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Insulin could be Alzheimer's therapy

BUFFALO, N.Y. -- A low dose of insulin has been found to suppress the expression in the blood of four precursor proteins involved in the pathogenesis of Alzheimer's disease, according to new clinical research by University at Buffalo endocrinologists. The research, published in March online in the Journal of Clinical Endocrinology and Metabolism, suggests that insulin could have a powerful, new role to play in fighting Alzheimer's disease.

"Our results show clearly that insulin has the potential to be developed as a therapeutic agent for Alzheimer's, for which no satisfactory treatment is currently available," says Paresh Dandona, MD, PhD, UB distinguished professor of medicine in the School of Medicine and Biomedical Sciences and senior author on the study.

One of the four proteins shown in the study to be suppressed by insulin is a precursor to beta amyloid, the main component of plaques considered the hallmark of Alzheimer's disease.

The findings also demonstrate for the first time that the four precursor proteins studied are expressed in peripheral mononuclear cells, white blood cells that are an important component of the immune system.

The paper builds on the UB researchers' earlier work showing that insulin has a potent and rapid anti-inflammatory effect on peripheral mononuclear cells. It also builds on the well-known association between obesity, type 2 diabetes and chronic low-grade inflammation, as well as insulin resistance, all conditions that manifest a significantly increased prevalence of Alzheimer's disease.

In the study, 10 obese, type 2 diabetic patients were infused with two 100 ml units of insulin per hour over a period of four hours. The patients were all taking oral drugs to treat their diabetes; none of them were taking insulin or any antioxidant or nonsteroidal anti-inflammatory drugs. The control group received 5 percent dextrose per hour or normal saline solution.

The low-dose insulin was found to suppress the expression of amyloid precursor protein, from which beta amyloid is derived. It also suppressed presenilin-1 and presenilin-2, the two subunits of an enzyme that converts amyloid precursor protein into beta amyloid, which forms the amyloid plaques. Insulin also suppressed glycogen synthase kinase, which phosphorylates, or adds on another phosphate group, to another neuronal protein, tau, to form the neurofibrillary tangles, the other important component of Alzheimer's disease in the brain.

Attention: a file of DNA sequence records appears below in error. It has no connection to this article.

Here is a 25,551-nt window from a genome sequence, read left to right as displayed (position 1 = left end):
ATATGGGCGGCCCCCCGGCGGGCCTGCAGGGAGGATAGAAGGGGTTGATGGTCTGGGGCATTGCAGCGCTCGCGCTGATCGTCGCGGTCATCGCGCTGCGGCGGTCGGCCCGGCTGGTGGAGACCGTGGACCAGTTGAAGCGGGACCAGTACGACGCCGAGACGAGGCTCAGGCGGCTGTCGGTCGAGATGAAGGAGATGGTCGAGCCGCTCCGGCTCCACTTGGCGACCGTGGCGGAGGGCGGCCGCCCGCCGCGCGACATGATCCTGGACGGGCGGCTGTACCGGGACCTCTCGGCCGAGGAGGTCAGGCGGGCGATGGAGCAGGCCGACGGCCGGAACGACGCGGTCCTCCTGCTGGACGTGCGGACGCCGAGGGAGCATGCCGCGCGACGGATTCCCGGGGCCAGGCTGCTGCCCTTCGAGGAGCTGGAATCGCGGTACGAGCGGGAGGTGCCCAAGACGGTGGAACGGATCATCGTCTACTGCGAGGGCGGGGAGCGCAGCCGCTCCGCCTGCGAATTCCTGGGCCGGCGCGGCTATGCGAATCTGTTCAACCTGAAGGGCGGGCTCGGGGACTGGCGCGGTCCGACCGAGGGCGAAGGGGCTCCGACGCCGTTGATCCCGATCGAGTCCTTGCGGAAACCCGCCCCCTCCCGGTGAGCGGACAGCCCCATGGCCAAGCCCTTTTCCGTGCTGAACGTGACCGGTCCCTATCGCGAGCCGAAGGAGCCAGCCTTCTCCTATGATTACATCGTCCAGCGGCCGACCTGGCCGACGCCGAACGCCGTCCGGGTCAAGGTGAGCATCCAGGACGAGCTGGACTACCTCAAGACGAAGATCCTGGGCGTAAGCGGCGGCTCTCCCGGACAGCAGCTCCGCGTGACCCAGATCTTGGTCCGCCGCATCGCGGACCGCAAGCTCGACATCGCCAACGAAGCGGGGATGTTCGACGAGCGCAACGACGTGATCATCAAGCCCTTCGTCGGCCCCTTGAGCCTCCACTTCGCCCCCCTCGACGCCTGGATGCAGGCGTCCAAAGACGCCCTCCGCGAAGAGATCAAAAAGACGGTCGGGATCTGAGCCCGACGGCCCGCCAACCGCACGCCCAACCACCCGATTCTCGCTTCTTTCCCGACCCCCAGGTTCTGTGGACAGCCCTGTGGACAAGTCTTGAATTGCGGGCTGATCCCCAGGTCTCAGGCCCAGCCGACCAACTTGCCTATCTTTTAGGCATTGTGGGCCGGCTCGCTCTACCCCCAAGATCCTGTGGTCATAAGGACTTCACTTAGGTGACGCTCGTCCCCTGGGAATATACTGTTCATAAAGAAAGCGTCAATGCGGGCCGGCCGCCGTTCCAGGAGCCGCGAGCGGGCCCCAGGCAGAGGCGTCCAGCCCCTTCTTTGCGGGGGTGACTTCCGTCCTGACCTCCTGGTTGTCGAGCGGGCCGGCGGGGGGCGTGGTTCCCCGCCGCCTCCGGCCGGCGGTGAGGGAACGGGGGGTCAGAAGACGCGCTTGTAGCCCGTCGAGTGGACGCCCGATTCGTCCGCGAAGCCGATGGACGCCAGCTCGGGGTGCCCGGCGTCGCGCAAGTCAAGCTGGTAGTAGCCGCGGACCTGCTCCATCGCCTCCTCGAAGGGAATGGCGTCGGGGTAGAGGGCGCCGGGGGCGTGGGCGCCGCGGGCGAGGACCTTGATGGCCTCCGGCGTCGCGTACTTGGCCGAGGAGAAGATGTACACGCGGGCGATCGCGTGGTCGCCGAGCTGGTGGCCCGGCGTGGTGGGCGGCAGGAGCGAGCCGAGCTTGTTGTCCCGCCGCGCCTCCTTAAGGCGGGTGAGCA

"Our data show, for the first time, that the peripheral mononuclear cells express some of the key proteins involved in the pathogenesis of Alzheimer's disease," says Dandona. "They demonstrate that these cells can be used for investigating the effect of potential Alzheimer's disease therapies on key proteins involved in the disease.

"Even more importantly, it is likely that insulin has a direct cellular effect on these precursor proteins while also exerting its other anti-inflammatory actions," he continues. "If this effect of insulin proves, in larger studies, to be systemic, then insulin may well be a potential therapeutic agent in treating Alzheimer's disease. The challenge is to deliver insulin directly into the brain, thus avoiding its hypoglycemic effect." Fortunately, Dandona says, a previous preliminary study has shown that intranasal delivery of insulin can lead to its entry into the brain along the olfactory nerves and that its administration may improve cognitive function in patients with Alzheimer's disease. However, he cautions, the mode of action is not known.

"Our study provides a potential rational mechanism," he says.


Contact: Ellen Goldbaum
University at Buffalo

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